Dramatic change in the X-ray spectrum of symbiotic recurrent nova T CrB
ATel #10046; Luna G. J. M. (IAFE/CONICET), Mukai K. (NASA GSFC), Sokoloski J. L., Lucy A. (Columbia), Nelson T. (Pittsburgh), NuÃ±ez N. (ICATE/CONICET)
on 3 Feb 2017; 17:32 UT
Credential Certification: Gerardo Juan Manuel Luna (firstname.lastname@example.org)
We report the results from two Swift XRT/UVOT observations of the recurrent novae T CrB, performed on 01/18/2017 and 01/29/2017. In April 2016, T CrB reached the peak of an optical brightening event (Delta V~1, Delta B~1.5) that started at the beginning of 2015 (Munari et al. 2016) and is slowly declining toward the quiescence level of V~10. A similar brightening event of unknown origin was also observed around 8 years before the nova eruptions of 1866 and 1946, when T CrB brightened up to V~3 (Schaefer 2014). Using the BAT transient monitor, we have made the surprising discovery that T CrB has undergone a shallow decline in its hard X-ray flux starting at roughly the time of the optical peak in April 2016. For the past 200 days, T CrB has been undetected by the Swift BAT Daily Monitor.
The overall decline in high energy flux is confirmed by our Swift XRT observations, with source count rates of 0.009 c/s on 01/18/2017 and 0.014 c/s on 01/29/2017 in the 0.3-10 keV energy range. Comparing an XRT count rate of 0.082 c/s measured in the 0.3-10.0 keV range in 2005 with our two recent Swift XRT observations, the X-ray flux has declined by a factor of ~10 and ~6 in the two observations, respectively. Even more interesting is that the hardness ratio, F(2.0-10.0 keV)/F(0.3-2.0 keV), decreased a factor of ~100. This change is due to the appearance of a new, distinct, soft X-ray component with E <~ 1 keV. While previous X-ray observations (Luna et al. 2008, I?kiewicz et al. 2016) suggested that T CrB had a delta-type X-ray spectrum as described by Luna et al. (2013), the detection of the soft component indicates that it now has a mixed beta/delta-type spectrum. The hard component of the XRT spectra can be described by a highly absorbed (nh > 10^23 cm^-2), optically thin thermal plasma (kT > 5 keV) while the new soft component can be described by either an optically thin thermal plasma with a temperature of kT = 0.07+-0.02 keV or a blackbody with about the same temperature. The blackbody normalization implies an unabsorbed luminosity of a 6e31 ergs/s (d/1 kpc)^2.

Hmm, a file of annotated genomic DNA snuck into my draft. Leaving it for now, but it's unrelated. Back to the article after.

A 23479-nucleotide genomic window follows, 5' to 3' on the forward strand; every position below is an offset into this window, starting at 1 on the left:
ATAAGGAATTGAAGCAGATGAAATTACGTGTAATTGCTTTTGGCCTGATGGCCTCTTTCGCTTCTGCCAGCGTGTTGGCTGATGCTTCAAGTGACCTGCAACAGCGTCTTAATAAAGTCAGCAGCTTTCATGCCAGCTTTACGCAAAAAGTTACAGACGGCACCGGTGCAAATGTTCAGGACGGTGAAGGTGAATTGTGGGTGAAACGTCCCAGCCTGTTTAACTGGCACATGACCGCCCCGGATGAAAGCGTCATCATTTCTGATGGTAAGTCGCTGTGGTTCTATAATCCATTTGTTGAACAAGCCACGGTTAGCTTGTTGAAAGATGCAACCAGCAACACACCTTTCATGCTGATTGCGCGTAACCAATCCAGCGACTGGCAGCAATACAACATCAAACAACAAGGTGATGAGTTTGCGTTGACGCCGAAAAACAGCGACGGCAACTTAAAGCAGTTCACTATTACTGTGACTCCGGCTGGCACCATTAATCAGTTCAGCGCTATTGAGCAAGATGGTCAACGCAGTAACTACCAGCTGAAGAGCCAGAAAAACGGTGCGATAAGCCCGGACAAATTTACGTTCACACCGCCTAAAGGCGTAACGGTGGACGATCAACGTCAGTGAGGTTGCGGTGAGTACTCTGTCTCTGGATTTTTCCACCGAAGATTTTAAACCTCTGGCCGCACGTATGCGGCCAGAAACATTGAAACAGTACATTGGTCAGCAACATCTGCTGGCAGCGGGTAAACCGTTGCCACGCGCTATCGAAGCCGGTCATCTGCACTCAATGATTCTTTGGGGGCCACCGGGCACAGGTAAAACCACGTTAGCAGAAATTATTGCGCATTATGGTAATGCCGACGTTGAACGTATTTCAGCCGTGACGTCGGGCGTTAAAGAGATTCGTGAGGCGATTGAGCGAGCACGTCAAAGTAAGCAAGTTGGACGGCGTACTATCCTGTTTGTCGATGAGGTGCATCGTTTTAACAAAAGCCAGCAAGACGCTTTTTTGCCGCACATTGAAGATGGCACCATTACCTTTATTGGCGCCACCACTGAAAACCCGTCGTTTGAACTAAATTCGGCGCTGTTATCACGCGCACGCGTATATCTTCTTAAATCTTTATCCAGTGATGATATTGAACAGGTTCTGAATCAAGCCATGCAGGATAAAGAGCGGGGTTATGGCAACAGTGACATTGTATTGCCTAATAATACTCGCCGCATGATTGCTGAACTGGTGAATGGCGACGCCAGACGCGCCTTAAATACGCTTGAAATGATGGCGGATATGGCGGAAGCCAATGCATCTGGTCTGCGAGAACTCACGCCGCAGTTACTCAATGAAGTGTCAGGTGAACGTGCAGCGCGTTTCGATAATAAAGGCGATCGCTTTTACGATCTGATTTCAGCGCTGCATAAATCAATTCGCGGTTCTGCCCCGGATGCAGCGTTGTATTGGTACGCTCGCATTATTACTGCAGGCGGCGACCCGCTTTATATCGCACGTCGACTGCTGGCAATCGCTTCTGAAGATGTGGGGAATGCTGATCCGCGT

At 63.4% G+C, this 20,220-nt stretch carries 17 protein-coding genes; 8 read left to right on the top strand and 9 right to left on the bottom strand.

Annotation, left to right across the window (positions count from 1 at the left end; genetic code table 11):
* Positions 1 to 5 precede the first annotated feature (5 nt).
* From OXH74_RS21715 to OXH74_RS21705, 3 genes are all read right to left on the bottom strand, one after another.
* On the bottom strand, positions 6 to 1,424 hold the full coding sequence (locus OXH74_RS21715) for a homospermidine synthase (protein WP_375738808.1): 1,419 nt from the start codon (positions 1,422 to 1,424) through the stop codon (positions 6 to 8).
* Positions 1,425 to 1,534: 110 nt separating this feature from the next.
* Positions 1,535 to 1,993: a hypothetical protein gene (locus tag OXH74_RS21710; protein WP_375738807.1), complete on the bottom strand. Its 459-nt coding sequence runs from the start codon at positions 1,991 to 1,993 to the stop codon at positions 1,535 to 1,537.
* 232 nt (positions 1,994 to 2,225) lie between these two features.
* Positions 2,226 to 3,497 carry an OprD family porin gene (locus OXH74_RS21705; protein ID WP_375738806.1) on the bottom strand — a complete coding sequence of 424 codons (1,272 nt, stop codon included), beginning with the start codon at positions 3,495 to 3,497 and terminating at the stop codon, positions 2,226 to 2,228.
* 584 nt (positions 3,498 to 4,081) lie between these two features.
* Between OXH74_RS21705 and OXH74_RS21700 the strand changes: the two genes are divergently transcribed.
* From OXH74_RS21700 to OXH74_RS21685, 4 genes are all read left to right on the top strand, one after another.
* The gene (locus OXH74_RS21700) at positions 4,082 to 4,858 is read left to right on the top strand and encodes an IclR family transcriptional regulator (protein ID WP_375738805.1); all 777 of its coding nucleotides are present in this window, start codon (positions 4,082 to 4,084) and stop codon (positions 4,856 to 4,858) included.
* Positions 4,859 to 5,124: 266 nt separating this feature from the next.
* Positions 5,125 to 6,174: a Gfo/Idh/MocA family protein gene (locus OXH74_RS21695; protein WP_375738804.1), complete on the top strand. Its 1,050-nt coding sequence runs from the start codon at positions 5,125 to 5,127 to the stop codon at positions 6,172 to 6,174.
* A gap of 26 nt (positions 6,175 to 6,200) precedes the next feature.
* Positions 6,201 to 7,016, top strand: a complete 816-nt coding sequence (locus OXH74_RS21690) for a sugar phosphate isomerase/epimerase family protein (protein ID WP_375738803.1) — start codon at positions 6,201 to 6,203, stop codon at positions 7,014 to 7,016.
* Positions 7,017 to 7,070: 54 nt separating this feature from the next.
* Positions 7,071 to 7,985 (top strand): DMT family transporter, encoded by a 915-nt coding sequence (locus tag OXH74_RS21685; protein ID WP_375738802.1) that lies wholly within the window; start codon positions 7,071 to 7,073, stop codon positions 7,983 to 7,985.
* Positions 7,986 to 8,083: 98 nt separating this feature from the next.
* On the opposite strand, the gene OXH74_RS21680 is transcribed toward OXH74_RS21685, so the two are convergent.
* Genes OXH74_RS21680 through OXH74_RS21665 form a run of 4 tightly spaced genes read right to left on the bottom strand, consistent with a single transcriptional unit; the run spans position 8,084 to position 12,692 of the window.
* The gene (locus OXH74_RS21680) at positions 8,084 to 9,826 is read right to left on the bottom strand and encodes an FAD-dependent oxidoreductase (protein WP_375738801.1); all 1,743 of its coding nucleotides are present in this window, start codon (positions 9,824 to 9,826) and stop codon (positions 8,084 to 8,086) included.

The Swift/UVOT UVM2 observations saturated, with magnitudes < 10. Previous observations (between 2005 and 2015) showed a UVM2 magnitude of about 14.90.
In Kennea et al. (2009) and Luna et al. (2008) we reported Swift BAT and Suzaku observations and proposed that the high-energy X-rays originate from a highly absorbed, optically thin thermal plasma in the most internal part of the accretion disk, i.e. the boundary layer. The current decline in BAT flux could thus be due to a change in the optical depth of this region, likely after an increase in the accretion rate through the disk (as in dwarf novae outbursts). Such a change could also explain the optical brightening. The drop in X-ray hardness ratio as well as the increase in UV flux would also be expected in this picture. Swift detected both effects in our recent observations.
We will continue monitoring this unique event with Swift, and we encourage further observations at other wavelengths. We thank the Swift team, in particular Neil Gehrels, for the fast response time in executing this target-of-opportunity observation.